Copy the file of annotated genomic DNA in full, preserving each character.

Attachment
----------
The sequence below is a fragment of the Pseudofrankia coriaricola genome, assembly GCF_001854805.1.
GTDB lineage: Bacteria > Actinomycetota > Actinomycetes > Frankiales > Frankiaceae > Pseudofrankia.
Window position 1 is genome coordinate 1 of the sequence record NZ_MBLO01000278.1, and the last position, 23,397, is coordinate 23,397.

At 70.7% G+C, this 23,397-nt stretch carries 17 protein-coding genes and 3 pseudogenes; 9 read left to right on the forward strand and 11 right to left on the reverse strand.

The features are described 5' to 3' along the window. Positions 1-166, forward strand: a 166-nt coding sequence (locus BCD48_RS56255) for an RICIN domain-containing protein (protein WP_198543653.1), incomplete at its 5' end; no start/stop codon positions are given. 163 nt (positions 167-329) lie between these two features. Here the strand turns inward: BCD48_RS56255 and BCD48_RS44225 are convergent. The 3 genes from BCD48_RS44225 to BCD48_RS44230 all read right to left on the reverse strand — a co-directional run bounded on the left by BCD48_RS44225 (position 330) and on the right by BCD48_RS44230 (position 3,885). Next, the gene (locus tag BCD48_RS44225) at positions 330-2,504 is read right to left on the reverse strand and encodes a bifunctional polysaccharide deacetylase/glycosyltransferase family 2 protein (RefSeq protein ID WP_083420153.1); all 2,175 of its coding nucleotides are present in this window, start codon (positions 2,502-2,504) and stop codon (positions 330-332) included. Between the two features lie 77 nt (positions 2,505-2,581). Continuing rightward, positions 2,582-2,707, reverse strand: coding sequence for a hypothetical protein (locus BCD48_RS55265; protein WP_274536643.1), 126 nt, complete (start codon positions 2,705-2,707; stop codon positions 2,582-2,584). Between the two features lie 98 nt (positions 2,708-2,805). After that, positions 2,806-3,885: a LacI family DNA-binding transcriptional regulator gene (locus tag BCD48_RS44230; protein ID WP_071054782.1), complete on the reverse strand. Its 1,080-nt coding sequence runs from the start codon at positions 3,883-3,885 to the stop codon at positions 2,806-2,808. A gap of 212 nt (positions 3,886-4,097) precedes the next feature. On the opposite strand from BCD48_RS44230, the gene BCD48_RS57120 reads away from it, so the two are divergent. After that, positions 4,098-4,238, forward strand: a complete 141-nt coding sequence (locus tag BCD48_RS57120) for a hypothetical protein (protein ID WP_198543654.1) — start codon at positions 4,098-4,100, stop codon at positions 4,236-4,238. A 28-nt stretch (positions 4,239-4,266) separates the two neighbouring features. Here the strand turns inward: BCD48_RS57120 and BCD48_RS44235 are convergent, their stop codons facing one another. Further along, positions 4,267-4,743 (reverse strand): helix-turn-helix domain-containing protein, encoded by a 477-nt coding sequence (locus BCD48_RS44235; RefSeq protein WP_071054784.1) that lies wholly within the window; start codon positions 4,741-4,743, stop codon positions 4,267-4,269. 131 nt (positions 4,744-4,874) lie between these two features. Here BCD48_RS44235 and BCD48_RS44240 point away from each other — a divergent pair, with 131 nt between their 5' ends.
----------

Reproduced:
The sequence below is a fragment of the Pseudofrankia coriaricola genome, assembly GCF_001854805.1.
GTDB lineage: Bacteria > Actinomycetota > Actinomycetes > Frankiales > Frankiaceae > Pseudofrankia.
Window position 1 is genome coordinate 1 of the sequence record NZ_MBLO01000278.1, and the last position, 23,397, is coordinate 23,397.

At 70.7% G+C, this 23,397-nt stretch carries 17 protein-coding genes and 3 pseudogenes; 9 read left to right on the forward strand and 11 right to left on the reverse strand.

The features are described 5' to 3' along the window. Positions 1-166, forward strand: a 166-nt coding sequence (locus BCD48_RS56255) for an RICIN domain-containing protein (protein WP_198543653.1), incomplete at its 5' end; no start/stop codon positions are given. 163 nt (positions 167-329) lie between these two features. Here the strand turns inward: BCD48_RS56255 and BCD48_RS44225 are convergent. The 3 genes from BCD48_RS44225 to BCD48_RS44230 all read right to left on the reverse strand — a co-directional run bounded on the left by BCD48_RS44225 (position 330) and on the right by BCD48_RS44230 (position 3,885). Next, the gene (locus tag BCD48_RS44225) at positions 330-2,504 is read right to left on the reverse strand and encodes a bifunctional polysaccharide deacetylase/glycosyltransferase family 2 protein (RefSeq protein ID WP_083420153.1); all 2,175 of its coding nucleotides are present in this window, start codon (positions 2,502-2,504) and stop codon (positions 330-332) included. Between the two features lie 77 nt (positions 2,505-2,581). Continuing rightward, positions 2,582-2,707, reverse strand: coding sequence for a hypothetical protein (locus BCD48_RS55265; protein WP_274536643.1), 126 nt, complete (start codon positions 2,705-2,707; stop codon positions 2,582-2,584). Between the two features lie 98 nt (positions 2,708-2,805). After that, positions 2,806-3,885: a LacI family DNA-binding transcriptional regulator gene (locus tag BCD48_RS44230; protein ID WP_071054782.1), complete on the reverse strand. Its 1,080-nt coding sequence runs from the start codon at positions 3,883-3,885 to the stop codon at positions 2,806-2,808. A gap of 212 nt (positions 3,886-4,097) precedes the next feature. On the opposite strand from BCD48_RS44230, the gene BCD48_RS57120 reads away from it, so the two are divergent. After that, positions 4,098-4,238, forward strand: a complete 141-nt coding sequence (locus tag BCD48_RS57120) for a hypothetical protein (protein ID WP_198543654.1) — start codon at positions 4,098-4,100, stop codon at positions 4,236-4,238. A 28-nt stretch (positions 4,239-4,266) separates the two neighbouring features. Here the strand turns inward: BCD48_RS57120 and BCD48_RS44235 are convergent, their stop codons facing one another. Further along, positions 4,267-4,743 (reverse strand): helix-turn-helix domain-containing protein, encoded by a 477-nt coding sequence (locus BCD48_RS44235; RefSeq protein WP_071054784.1) that lies wholly within the window; start codon positions 4,741-4,743, stop codon positions 4,267-4,269. 131 nt (positions 4,744-4,874) lie between these two features. Here BCD48_RS44235 and BCD48_RS44240 point away from each other — a divergent pair, with 131 nt between their 5' ends.